In Westbridge, the parties did not make any express choice of law of the arbitration agreement. At the second stage of the test, the SCA found that since the non-arbitrability rules under Indian law (i.e., the governing law of the contract) would effectively negate the parties’ agreement to arbitrate, Indian law could not be the parties’ implied choice of law governing the arbitration agreement on the basis that the parties’ implied choice cannot be to invalidate the arbitration agreement. The SCA therefore proceeded to the third stage of the test and found that the law of the seat (i.e., Singapore law) had the most real and substantial connection with the arbitration agreement and was therefore the law of the arbitration agreement. This conclusion appears fundamentally contrary to the underlying rationale of the SCA’s composite approach, i.e., to give effect to foreign non-arbitrability rules. As a result, notwithstanding the ‘composite approach’ outlined in the Westbridge Judgment, Singapore courts may end up not applying foreign non-arbitrability rules at all.
The paradox becomes more evident when one looks at the outcome of the Westbridge Judgment. Using the composite approach, the SCA only applied Singapore law to decide arbitrability. This would have been the result even under the lex fori approach, which the SCA consciously chose not to apply.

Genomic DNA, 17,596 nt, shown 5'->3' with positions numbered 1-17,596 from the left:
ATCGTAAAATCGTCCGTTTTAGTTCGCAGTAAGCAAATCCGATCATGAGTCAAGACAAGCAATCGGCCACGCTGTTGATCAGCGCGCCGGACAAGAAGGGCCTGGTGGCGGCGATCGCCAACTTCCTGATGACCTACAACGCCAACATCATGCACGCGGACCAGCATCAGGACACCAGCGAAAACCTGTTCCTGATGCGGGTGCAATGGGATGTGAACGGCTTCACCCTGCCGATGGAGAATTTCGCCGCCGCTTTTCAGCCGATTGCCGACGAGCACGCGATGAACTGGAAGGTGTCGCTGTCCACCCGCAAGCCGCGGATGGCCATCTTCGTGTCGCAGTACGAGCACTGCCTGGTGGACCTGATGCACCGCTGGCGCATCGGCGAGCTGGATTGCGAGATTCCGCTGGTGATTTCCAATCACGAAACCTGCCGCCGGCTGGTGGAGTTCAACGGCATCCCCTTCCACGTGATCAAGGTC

It appears that the SCA would likely have applied Indian law to determine arbitrability in the Westbridge Judgment only if the parties had expressly specified in their arbitration agreement that the arbitration agreement was governed by Indian law. However, in practice, such express choice is rare.
Nonetheless, one caveat is that the SCA in Westbridge explained that determining the parties’ implied choice of law governing the arbitration agreement is fact intensive, and in this case, Indian law could not be the parties’ implied choice of law in light of the language of the arbitration clause, the company’s country of incorporation, and nationality of shareholders, which all pointed to the parties’ intention to arbitrate all disputes (para 72). Therefore, depending on the facts, the Singapore courts may (at least, theoretically) apply foreign law to determine arbitrability at the pre-award stage, even if such foreign law may render a dispute non-arbitrable (see BNA v BNB).
The ‘materially close connection’ test
Taking a different approach to the law applicable to arbitrability may solve the paradox.